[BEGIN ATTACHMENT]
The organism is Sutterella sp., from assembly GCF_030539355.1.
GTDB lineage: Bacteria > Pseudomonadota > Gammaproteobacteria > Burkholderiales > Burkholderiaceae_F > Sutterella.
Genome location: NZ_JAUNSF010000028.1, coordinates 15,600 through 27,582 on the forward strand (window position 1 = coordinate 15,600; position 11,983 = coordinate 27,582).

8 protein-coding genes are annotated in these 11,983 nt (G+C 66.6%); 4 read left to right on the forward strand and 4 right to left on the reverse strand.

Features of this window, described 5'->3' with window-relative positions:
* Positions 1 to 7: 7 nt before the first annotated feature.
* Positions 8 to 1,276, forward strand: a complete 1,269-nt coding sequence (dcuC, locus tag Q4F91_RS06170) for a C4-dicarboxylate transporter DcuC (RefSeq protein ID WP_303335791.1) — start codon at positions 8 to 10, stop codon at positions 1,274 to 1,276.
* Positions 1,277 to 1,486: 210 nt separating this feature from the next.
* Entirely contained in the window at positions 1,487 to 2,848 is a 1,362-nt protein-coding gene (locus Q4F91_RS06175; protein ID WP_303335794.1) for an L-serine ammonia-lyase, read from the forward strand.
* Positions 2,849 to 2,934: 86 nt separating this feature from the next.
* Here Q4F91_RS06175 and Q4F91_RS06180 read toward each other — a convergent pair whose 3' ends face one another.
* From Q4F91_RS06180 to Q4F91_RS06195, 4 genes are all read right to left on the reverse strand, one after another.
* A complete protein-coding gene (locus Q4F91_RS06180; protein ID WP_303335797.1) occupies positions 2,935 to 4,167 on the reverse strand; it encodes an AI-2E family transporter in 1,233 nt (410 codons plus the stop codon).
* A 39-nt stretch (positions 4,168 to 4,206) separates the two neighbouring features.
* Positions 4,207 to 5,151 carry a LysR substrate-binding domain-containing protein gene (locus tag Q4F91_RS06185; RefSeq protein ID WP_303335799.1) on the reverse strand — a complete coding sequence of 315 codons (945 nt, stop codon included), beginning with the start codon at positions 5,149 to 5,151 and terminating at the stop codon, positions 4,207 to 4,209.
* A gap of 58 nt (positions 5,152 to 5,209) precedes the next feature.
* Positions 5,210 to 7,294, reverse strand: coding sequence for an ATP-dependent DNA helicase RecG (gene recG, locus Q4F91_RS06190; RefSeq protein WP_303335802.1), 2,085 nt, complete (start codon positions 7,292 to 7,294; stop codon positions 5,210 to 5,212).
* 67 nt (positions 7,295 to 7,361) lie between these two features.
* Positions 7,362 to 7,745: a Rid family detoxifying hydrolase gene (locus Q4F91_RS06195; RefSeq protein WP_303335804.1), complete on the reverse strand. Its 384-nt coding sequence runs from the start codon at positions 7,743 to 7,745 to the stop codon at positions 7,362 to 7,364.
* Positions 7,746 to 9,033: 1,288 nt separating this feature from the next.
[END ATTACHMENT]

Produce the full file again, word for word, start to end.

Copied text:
The organism is Sutterella sp., from assembly GCF_030539355.1.
GTDB lineage: Bacteria > Pseudomonadota > Gammaproteobacteria > Burkholderiales > Burkholderiaceae_F > Sutterella.
Genome location: NZ_JAUNSF010000028.1, coordinates 15,600 through 27,582 on the forward strand (window position 1 = coordinate 15,600; position 11,983 = coordinate 27,582).

8 protein-coding genes are annotated in these 11,983 nt (G+C 66.6%); 4 read left to right on the forward strand and 4 right to left on the reverse strand.

Features of this window, described 5'->3' with window-relative positions:
* Positions 1 to 7: 7 nt before the first annotated feature.
* Positions 8 to 1,276, forward strand: a complete 1,269-nt coding sequence (dcuC, locus tag Q4F91_RS06170) for a C4-dicarboxylate transporter DcuC (RefSeq protein ID WP_303335791.1) — start codon at positions 8 to 10, stop codon at positions 1,274 to 1,276.
* Positions 1,277 to 1,486: 210 nt separating this feature from the next.
* Entirely contained in the window at positions 1,487 to 2,848 is a 1,362-nt protein-coding gene (locus Q4F91_RS06175; protein ID WP_303335794.1) for an L-serine ammonia-lyase, read from the forward strand.
* Positions 2,849 to 2,934: 86 nt separating this feature from the next.
* Here Q4F91_RS06175 and Q4F91_RS06180 read toward each other — a convergent pair whose 3' ends face one another.
* From Q4F91_RS06180 to Q4F91_RS06195, 4 genes are all read right to left on the reverse strand, one after another.
* A complete protein-coding gene (locus Q4F91_RS06180; protein ID WP_303335797.1) occupies positions 2,935 to 4,167 on the reverse strand; it encodes an AI-2E family transporter in 1,233 nt (410 codons plus the stop codon).
* A 39-nt stretch (positions 4,168 to 4,206) separates the two neighbouring features.
* Positions 4,207 to 5,151 carry a LysR substrate-binding domain-containing protein gene (locus tag Q4F91_RS06185; RefSeq protein ID WP_303335799.1) on the reverse strand — a complete coding sequence of 315 codons (945 nt, stop codon included), beginning with the start codon at positions 5,149 to 5,151 and terminating at the stop codon, positions 4,207 to 4,209.
* A gap of 58 nt (positions 5,152 to 5,209) precedes the next feature.
* Positions 5,210 to 7,294, reverse strand: coding sequence for an ATP-dependent DNA helicase RecG (gene recG, locus Q4F91_RS06190; RefSeq protein WP_303335802.1), 2,085 nt, complete (start codon positions 7,292 to 7,294; stop codon positions 5,210 to 5,212).
* 67 nt (positions 7,295 to 7,361) lie between these two features.
* Positions 7,362 to 7,745: a Rid family detoxifying hydrolase gene (locus Q4F91_RS06195; RefSeq protein WP_303335804.1), complete on the reverse strand. Its 384-nt coding sequence runs from the start codon at positions 7,743 to 7,745 to the stop codon at positions 7,362 to 7,364.
* Positions 7,746 to 9,033: 1,288 nt separating this feature from the next.